‘Where are all the female gamers?’ – Female Gamers and Competitive Gaming in Esports

Ying-Ying Law

Staffordshire University, United Kingdom

Female gamers have often been routinely marginalised with a lack of acceptance in video game spaces. However, many studies tend to focus on the marginalisation and exclusion of female gamers within private spaces (such as in their own home), rather than their participation in public spaces (such as gaming events).

Traditionally, women in public gaming scenes have often been documented as the marginalised girlfriend, or more recently as the hyper-sexualised or sideshow professional player/all female team. This example prompts some worthwhile considerations on access to gaming and game spaces where entry involves a more complex structural arrangement, including networks, gaming know-how and access to technology/games – in particular, in esports (electronic sports - competitive gaming with high stakes).

To date, some esports tournaments and organisations have started to consider the gender diversity of video game communities with ‘women only tournaments’ and ‘women gaming spaces’ to normalise the notion of women competing. For example, Smash Sisters is a series of women’s crew battles feature the Super Smash Brothers games, GirlGamer Festivals, WEGS women-only tournaments for specific games (CS:GO and Hearthstone) with smaller prize pools and Badass Women of Hearthstone tournaments. However, there have been continuous debates whether women only tournaments can be justified.

This places importance on understanding the attitudes towards female gamers and competitive gaming, as well as encouraging women to compete in video game tournaments on the same platform as men to challenge the gender diversity of video game communities within video gamer culture. There is also of equal importance to understand the attitudes towards male gamers and competitive gaming, as well as encouraging a balance between community and competition for competitive gamers.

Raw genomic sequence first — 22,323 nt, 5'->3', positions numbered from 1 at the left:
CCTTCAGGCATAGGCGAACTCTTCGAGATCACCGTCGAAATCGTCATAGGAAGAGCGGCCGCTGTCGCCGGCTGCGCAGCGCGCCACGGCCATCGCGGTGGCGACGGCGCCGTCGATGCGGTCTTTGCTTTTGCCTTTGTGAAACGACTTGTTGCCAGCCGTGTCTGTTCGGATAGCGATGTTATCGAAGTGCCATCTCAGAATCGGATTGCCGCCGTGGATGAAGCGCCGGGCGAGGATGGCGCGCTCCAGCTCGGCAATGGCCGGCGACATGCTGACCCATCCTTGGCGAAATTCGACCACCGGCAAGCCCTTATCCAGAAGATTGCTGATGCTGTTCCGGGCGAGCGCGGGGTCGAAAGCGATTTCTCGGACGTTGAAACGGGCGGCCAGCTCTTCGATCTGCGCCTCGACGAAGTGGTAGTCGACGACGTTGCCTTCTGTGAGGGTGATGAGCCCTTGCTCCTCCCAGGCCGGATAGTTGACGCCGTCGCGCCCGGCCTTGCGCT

Two Perspectives On Gaming Among Senior Citizens

Damian Gałuszka

Jagiellonian University, Poland

Gaming has become a widespread leisure activity that is popular among increasingly diverse groups of people. Reports suggest that the population of gamers is increasing in age and becoming more inclusive. This process has been noted by many researchers, who study such issues as the relations between gaming and disability or population ageing. Nevertheless, some questions still remain unanswered.

This presentation aims to provide new data regarding gaming among senior citizens that result from the author’s research projects. The first of them is a digital ethnography project, which studies a self-description of highly engaged older gamers from two most popular Internet discussion forums: “The Older Gamers” (www.theoldergamers.com) and the “Senior Gamers” (www.seniorgamers.net). In order to obtain information on their characteristics (including their gaming history, motivations and expectations), the posts published in the introduction sections of the mentioned Internet forums were subject to analysis. Although the time range of interesting forum posts extends from 2005 to the present, the amount of investigated data was limited to messages published by users aged >50 years (N=471). The second project is a work-in-progress exploratory study, which analyses the understudied phenomenon of gaming among the Polish senior citizens. The analysis of the role of digital games in a sample group of Poles aged 60+ is based on narrative in-depth interviews.

Not only a discussion of findings from the above-mentioned research projects will be presented, but also a comparison of most important similarities and differences between both groups of senior citizen gamers.